not focus on classroom facts.
Creativity & Imagination
By the Player:
game doesn’t encourage much exploration on the player’s part - in fact, each of
its ordered stages scrolls from left to right automatically. This doesn’t stop
the game from hiding three trinkets in each stage, which require curious
players to poke around each level’s nooks to uncover.
real opportunity for player creativity is found in combat, and comes largely
from the fact that the player’s three weapons, which are quite different, can
be toggled between freely at any time. Combined with the option to increase the
power of each incrementally by collecting power-ups, players have several
options with which to tackle any of the game’s situations, including enemies
that pop out of walls, those that fly straight at the player, walls that need
to be muscled through, and the game’s four bosses which offer their own unique
By the Developer:
most striking elements of SideScroller are its audio and visual
components. Visually the game is made up of neon environments set into a screen
made to look like an old arcade cabinet, complete with a slight warping effect.
The psychedelic color scheme is complimented by the game’s BAFTA-nominated
ambient techno soundtrack (by musical duo High Frequency Bandwidth) to give the
game a really distinct and deliberately videogamey style.
game’s mechanics are simple and familiar, but they’re meant to be. The riffs on
the shooter genre are subtle, and mostly there to make the game a little more
accessible. The scoring system is straightforward, levels offer generous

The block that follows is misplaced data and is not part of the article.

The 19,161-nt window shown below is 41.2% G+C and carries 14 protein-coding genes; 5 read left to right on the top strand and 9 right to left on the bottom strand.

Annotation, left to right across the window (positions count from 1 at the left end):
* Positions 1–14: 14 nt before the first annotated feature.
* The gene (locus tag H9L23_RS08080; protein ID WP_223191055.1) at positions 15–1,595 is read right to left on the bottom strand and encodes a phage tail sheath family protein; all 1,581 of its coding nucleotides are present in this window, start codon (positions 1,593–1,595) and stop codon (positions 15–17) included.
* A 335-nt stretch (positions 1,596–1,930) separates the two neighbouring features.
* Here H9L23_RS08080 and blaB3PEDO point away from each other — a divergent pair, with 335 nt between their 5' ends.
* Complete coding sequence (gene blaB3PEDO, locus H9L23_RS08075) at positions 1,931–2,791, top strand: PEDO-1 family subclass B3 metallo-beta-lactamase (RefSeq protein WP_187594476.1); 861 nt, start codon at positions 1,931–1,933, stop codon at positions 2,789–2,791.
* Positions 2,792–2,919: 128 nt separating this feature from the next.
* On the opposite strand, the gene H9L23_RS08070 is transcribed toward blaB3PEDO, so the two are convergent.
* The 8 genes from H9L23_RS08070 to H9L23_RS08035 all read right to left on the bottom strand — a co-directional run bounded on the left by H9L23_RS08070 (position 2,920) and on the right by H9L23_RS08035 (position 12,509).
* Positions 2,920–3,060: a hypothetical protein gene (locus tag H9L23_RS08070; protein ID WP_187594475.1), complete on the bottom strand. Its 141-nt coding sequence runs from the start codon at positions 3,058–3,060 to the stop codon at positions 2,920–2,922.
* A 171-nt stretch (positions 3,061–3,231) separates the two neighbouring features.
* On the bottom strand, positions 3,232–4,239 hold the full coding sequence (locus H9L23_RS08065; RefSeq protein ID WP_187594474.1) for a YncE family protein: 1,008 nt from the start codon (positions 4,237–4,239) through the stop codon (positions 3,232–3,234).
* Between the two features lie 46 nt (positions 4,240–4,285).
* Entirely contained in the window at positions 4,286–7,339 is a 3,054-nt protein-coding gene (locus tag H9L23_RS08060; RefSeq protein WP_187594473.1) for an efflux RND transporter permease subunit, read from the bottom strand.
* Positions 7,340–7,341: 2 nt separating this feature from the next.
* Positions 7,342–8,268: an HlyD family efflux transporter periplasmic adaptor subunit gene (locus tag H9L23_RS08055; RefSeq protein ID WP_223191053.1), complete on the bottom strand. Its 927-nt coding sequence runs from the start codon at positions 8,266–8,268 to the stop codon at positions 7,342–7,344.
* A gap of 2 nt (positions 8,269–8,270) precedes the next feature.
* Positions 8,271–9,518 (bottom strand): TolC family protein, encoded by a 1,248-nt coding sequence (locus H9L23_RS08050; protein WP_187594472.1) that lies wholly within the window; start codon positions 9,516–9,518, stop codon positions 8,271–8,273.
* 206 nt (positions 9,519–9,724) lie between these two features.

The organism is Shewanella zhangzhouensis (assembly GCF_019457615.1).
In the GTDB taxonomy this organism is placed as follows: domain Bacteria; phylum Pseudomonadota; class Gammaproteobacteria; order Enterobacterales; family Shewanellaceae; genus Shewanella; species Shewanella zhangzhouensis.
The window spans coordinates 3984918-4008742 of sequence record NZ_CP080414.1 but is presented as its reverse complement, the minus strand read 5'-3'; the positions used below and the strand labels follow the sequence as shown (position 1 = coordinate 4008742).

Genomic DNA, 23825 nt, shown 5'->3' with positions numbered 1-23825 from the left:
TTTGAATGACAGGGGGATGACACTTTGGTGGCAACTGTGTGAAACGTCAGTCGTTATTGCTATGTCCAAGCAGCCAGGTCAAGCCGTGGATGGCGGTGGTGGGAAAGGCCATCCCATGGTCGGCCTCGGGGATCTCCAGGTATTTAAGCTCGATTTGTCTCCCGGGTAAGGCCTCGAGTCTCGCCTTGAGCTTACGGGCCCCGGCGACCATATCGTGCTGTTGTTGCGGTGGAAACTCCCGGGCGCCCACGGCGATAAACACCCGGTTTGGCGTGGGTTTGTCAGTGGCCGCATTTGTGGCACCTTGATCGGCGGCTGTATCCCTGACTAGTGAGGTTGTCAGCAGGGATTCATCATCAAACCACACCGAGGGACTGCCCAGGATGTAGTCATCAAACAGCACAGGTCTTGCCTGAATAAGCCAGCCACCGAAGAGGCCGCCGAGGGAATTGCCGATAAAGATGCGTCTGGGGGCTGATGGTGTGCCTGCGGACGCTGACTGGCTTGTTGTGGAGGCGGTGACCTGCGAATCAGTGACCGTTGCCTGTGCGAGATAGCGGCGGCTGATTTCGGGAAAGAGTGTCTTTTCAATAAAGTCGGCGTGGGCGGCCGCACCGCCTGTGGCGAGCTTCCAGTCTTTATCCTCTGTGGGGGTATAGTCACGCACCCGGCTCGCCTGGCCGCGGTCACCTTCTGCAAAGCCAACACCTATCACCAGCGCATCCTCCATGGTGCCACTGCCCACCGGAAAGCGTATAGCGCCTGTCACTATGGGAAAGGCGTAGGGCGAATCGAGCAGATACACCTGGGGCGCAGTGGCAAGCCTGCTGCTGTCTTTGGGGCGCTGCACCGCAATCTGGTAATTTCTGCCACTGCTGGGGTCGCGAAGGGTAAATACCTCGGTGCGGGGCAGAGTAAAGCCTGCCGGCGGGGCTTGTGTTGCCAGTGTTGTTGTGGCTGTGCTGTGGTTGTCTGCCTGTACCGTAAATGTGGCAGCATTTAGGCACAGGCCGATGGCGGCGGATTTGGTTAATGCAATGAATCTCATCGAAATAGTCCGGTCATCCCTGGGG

checkpoints and the whole thing goes down smoothly, leading to the conclusion
that the game is meant largely as a showcase for its visual and aural style,
which are successes.
Business skills are
not a factor of SideScroller.
is best played with a partner, though there isn’t really any way for two
players to interact with each other meaningfully. Instead the game ends up
being more about splitting up work; enemies often come in pairs of waves, which
pairs of players are certainly well-equipped to handle. Since each of the
game’s weapons has its own specialties, having two players that level up
specific weapons can be very effective in many situations.
can get pretty hectic in some sequences with just a single player, but
having two players shooting up the screen simultaneously gives every inch of it
some added chaos.
largely comes down to tackling each new enemy as quickly as possible while
dealing with the native dangers of each stage. Generally players are flying
through tunnels as enemies come at them at waves or pop out, turret-like, from
the walls. The tunnels themselves frequently offer up their own hazards, which
range from rushes of lava and poisonous gases to mechanical contraptions like
complex mirrored lasers and crushing gear-walls.
the game’s first seconds players have access to three distinct weapons. One is
a basic machine gun that fires straight ahead; the second is a powerful laser
that fires in a straight line and penetrates through multiple foes but fires
very slowly; the third is a strange bomb-scattering gun that drops a handful of
projectiles on the floor and, when upgraded, the ceiling. Each of these is
useful in different situations, and while players can complete the game only
using one of them, much of the fun and challenge of SideScroller can be
experimenting with each in different scenarios.
stage offers segments where each weapon in useful, and the challenging bosses
in particular will test the player’s knowledge of the weapons as well as their
general reflexes and skill.
not a simulation game.
received largely positive reviews, with praise particularly aimed at its
graphics and soundtrack, as well as its difficulty level, praised for being
high without ever becoming inaccessible.
Controls & Options
offers three difficulty levels to start, with a fourth unlocked upon
completing the game. Difficulty levels are particularly notable in SideScroller
because each one offers a total reimagining of the game’s visuals -
terrain, enemies and the players’ ships are all given new coats of paint. While
the change is strictly cosmetic, each palette really does give the game a whole
PixelJunk SideScroller was rated E by the ESRB
with a descriptor for Mild Fantasy Vio